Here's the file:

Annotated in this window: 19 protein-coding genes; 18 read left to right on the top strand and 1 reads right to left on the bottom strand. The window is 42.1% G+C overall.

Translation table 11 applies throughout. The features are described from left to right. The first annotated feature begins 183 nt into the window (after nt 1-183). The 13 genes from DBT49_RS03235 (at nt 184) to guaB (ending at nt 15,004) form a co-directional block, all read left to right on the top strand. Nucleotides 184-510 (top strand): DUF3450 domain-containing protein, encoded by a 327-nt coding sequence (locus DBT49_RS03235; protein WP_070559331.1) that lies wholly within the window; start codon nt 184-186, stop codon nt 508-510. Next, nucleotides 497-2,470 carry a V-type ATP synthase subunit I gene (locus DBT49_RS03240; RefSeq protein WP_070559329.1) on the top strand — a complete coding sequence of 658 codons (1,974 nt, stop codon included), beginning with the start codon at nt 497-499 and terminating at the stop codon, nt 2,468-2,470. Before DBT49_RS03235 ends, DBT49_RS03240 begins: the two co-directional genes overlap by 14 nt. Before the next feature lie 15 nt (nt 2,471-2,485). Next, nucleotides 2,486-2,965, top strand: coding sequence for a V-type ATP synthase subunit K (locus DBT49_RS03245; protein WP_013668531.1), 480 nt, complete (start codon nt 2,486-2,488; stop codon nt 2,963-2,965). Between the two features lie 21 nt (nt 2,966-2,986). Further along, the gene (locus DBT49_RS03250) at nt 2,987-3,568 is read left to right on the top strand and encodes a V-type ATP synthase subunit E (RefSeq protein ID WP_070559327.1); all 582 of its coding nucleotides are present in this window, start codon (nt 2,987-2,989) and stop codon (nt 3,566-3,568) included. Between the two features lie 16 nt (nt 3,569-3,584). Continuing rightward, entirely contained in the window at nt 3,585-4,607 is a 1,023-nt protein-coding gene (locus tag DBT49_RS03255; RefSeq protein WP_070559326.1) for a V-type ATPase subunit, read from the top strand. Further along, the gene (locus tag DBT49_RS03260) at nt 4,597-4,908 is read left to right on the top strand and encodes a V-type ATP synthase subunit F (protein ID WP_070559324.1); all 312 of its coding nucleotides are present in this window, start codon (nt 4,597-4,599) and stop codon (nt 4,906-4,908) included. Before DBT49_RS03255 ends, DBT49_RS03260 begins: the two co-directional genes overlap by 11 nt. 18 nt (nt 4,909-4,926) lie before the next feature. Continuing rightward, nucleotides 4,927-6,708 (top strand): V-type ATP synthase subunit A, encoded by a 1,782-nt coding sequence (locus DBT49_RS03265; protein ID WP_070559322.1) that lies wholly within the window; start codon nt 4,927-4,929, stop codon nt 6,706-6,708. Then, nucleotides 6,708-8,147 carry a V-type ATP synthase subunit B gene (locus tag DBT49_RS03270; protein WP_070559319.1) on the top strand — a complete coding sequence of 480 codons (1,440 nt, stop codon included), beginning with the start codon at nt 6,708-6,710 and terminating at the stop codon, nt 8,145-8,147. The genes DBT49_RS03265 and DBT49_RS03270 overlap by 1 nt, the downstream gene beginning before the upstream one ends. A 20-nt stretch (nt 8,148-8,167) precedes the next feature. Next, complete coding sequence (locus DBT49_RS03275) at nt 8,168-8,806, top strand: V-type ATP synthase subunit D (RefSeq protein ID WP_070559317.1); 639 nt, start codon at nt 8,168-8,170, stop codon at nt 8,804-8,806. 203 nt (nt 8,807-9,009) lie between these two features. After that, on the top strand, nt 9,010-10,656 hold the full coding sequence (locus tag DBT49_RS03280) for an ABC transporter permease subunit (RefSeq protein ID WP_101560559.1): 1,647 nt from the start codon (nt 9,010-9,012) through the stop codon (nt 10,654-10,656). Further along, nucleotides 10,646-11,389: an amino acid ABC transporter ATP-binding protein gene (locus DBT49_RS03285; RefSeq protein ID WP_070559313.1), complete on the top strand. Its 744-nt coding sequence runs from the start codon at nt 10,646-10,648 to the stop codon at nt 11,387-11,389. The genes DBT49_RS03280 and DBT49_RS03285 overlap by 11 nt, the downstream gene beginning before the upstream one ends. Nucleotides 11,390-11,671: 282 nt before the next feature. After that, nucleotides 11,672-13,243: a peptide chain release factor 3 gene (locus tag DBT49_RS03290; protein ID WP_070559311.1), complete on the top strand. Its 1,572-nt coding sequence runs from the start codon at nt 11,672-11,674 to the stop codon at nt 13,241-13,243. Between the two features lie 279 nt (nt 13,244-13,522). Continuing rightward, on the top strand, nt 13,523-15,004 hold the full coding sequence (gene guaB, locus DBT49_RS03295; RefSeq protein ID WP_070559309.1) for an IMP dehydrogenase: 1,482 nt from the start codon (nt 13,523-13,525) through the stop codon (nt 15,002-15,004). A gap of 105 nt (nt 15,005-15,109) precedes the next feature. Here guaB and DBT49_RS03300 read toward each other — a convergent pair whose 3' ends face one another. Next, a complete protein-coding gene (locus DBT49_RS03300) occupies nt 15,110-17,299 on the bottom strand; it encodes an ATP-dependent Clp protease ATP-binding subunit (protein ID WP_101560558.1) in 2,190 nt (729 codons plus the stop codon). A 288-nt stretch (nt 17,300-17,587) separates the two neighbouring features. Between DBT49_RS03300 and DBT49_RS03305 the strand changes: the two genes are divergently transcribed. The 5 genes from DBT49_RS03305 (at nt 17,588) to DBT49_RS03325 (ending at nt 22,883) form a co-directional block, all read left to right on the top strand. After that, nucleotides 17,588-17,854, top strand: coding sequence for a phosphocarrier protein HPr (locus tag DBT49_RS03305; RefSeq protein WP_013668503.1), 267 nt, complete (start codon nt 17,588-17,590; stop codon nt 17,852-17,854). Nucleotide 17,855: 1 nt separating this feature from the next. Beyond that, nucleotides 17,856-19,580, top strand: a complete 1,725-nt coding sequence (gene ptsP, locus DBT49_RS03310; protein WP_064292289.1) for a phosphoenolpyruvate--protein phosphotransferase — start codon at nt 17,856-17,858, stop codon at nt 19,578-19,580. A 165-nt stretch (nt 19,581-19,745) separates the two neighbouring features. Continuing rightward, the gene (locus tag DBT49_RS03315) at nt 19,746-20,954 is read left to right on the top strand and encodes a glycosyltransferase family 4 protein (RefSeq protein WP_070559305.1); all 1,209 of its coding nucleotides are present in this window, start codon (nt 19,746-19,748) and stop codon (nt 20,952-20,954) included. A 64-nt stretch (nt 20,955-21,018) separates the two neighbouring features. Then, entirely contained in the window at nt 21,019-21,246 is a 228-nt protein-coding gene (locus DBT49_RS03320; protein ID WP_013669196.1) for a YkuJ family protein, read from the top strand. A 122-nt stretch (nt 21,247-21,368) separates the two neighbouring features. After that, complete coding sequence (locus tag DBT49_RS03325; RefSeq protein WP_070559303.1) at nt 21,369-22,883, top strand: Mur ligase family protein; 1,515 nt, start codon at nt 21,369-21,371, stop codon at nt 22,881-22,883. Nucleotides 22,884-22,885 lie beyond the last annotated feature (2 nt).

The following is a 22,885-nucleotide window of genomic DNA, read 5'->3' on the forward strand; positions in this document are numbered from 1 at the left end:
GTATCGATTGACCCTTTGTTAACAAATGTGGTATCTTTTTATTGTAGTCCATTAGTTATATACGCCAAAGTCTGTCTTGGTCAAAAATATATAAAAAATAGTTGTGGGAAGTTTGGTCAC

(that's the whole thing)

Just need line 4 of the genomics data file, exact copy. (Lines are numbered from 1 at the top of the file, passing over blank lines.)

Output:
GTATCGATTGACCCTTTGTTAACAAATGTGGTATCTTTTTATTGTAGTCCATTAGTTATATACGCCAAAGTCTGTCTTGGTCAAAAATATATAAAAAATAGTTGTGGGAAGTTTGGTCAC